In this paper we focus on examples where one can obtain the exact solutions to the field equations and therefore has control over subtle effects. As the evolution of the mode function after the modified dispersion relation has entered the linear regime can be mapped to an excited state in the NPHS approach, using the exact solutions we have a precise understanding and quantification of particle creation and can understand the reason that lies behind the presence or absence of the enhancement factors in the bispectrum. The general result that we find is that, in absence of violation of the WKB condition at early times, the enhancement factors are not present in the bispectrum. On the other hand one would expect a more favorable situation for dispersion relations with early time WKB violation. However, as we have found no example of such modified dispersion relations where the field equation was exactly solvable, we discuss this case only briefly and leave the analysis of this point to future research.

We also show how the enhancement factors are at maximum of order in some of the emergent approaches to trans-Planckian physics in the NPHS framework. Notably, this occurs in the case where the Bogolyubov coefficients accounting for particle creation are determined by the minimization of the uncertainty relation between the field and its conjugate momentum and by the Wronskian condition Danielsson:2002kx (), which yields the largest correction to the spectrum.

We will first study a minimal modification to the linear dispersion relation, known as Jacobson-Corley (JC) Corley:1996ar (), both solving the field equations exactly, and via approximation methods. The JC dispersion relation has a positive quartic correction to the linear term and there is no WKB violation at early times4.

We find no modulation in the modified spectrum of perturbations, and the amplitude of perturbations is damped quadratically with the increase of the ratio . This is explained in terms of the very small particle creation, due to the absence of WKB violation at early times.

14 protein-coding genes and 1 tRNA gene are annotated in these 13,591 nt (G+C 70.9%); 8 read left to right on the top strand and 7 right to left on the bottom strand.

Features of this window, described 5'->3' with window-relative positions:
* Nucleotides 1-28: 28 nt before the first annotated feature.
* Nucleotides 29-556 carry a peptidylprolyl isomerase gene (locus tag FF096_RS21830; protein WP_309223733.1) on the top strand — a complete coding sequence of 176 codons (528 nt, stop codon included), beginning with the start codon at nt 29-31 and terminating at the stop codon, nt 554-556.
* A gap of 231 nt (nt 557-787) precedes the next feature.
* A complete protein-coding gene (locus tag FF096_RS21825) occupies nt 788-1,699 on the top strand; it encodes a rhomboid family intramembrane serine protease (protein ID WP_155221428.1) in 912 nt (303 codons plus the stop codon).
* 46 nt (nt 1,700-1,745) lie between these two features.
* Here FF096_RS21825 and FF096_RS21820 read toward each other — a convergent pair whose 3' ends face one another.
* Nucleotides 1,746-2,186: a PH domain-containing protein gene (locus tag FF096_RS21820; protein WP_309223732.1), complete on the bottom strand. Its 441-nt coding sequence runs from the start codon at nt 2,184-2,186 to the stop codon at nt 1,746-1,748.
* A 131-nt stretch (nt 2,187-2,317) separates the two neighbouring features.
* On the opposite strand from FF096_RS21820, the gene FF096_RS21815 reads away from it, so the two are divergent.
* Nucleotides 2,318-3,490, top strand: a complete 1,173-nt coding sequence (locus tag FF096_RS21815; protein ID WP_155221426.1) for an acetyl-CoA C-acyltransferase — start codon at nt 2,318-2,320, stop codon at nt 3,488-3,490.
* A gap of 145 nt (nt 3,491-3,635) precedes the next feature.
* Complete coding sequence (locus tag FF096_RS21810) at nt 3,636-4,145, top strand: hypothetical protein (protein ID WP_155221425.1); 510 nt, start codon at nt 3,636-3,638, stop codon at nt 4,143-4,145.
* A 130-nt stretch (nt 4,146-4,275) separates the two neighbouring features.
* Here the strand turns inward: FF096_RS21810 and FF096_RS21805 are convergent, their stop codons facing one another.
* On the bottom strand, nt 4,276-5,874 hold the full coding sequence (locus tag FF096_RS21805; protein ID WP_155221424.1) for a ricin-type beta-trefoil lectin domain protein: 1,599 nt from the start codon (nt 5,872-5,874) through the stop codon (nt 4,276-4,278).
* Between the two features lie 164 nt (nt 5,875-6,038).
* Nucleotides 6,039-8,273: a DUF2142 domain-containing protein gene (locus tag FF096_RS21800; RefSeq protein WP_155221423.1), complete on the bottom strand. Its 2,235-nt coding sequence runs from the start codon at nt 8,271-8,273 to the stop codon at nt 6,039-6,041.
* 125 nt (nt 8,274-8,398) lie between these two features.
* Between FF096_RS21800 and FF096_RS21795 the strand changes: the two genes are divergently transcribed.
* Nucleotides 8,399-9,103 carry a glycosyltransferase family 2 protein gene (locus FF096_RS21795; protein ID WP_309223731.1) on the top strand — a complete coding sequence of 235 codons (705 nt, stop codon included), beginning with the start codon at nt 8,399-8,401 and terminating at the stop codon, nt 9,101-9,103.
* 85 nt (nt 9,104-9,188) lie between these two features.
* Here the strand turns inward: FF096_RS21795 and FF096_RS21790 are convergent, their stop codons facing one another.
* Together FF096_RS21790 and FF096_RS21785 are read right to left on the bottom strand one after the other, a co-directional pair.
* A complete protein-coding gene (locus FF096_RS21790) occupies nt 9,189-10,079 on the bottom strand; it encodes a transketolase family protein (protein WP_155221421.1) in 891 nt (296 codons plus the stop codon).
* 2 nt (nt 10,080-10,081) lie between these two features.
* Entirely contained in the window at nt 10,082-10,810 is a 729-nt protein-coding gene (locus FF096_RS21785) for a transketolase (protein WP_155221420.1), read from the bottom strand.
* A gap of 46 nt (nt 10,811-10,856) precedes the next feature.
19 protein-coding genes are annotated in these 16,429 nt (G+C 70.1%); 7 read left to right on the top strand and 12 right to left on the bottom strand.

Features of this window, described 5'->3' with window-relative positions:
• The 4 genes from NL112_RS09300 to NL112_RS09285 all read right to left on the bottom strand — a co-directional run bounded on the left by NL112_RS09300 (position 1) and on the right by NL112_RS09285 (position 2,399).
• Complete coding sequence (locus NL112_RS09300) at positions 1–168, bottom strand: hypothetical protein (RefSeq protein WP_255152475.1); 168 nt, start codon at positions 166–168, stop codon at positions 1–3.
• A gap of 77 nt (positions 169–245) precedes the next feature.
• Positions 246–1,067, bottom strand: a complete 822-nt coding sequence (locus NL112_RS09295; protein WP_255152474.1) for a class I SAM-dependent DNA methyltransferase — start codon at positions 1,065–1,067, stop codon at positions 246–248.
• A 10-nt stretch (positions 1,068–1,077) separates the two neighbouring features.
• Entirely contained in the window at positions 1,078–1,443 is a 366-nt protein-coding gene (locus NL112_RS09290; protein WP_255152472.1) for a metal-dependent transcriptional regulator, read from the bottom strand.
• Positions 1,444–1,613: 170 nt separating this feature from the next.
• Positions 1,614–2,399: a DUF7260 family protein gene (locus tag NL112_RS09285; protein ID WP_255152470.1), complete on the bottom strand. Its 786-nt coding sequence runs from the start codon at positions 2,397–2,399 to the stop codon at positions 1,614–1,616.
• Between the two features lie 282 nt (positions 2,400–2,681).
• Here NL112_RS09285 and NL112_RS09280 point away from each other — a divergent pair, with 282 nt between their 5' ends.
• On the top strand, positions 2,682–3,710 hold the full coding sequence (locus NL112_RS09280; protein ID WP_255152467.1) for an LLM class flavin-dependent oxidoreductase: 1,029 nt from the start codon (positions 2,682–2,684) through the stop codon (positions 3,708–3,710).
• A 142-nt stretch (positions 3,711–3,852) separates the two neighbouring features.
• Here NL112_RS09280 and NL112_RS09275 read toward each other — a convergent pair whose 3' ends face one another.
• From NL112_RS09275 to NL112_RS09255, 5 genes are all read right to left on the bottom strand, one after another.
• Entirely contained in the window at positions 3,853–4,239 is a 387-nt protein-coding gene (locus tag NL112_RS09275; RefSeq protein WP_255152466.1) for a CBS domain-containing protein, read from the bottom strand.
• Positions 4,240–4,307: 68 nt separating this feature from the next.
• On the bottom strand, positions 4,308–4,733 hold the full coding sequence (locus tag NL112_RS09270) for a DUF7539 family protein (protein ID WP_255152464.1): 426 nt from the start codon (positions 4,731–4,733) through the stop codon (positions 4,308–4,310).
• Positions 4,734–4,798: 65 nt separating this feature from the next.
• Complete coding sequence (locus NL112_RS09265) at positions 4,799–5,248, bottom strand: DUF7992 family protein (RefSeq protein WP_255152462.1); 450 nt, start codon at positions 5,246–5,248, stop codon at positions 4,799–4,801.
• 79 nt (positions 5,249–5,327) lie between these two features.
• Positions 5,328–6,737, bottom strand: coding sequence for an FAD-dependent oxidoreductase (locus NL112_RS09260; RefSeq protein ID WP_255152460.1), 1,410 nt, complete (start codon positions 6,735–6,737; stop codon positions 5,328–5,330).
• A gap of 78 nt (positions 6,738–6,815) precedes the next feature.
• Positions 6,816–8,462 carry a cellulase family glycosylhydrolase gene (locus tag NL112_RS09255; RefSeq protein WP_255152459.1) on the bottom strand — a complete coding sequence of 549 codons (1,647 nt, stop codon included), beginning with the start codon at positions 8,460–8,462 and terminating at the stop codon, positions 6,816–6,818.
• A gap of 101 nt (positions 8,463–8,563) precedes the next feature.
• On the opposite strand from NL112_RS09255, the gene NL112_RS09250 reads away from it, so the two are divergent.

We then turn to the analysis of the modification to the bispectrum: using the exact solution to compute the three-point function, we find no large enhancement factors, and no interference terms as the one studied in Chen:2006nt (); Holman:2007na (); Meerburg:2009fi (). We then try to understand and interpret these results in the language of particle creation using the gluing approximation of Brandenberger and Martin Martin:2000xs () for the solutions. We show that the gluing method overpredicts the magnitude of modification.

The outline of the paper is as follows: we review the formalism, the notation and the techniques to solve the field equations in section II. We then study the JC modified dispersion relation in section III: first we solve exactly the field equations in section III.1, then we study the two- and three-point functions in sections III.2 and III.3. We then try to explain and interpret the results in the framework of particle creation, and make contact with the NPHS framework in section IV. We finally discuss the general results, present the outlooks regarding modified dispersion relations with early time violation of WKB condition, and conclude in section V.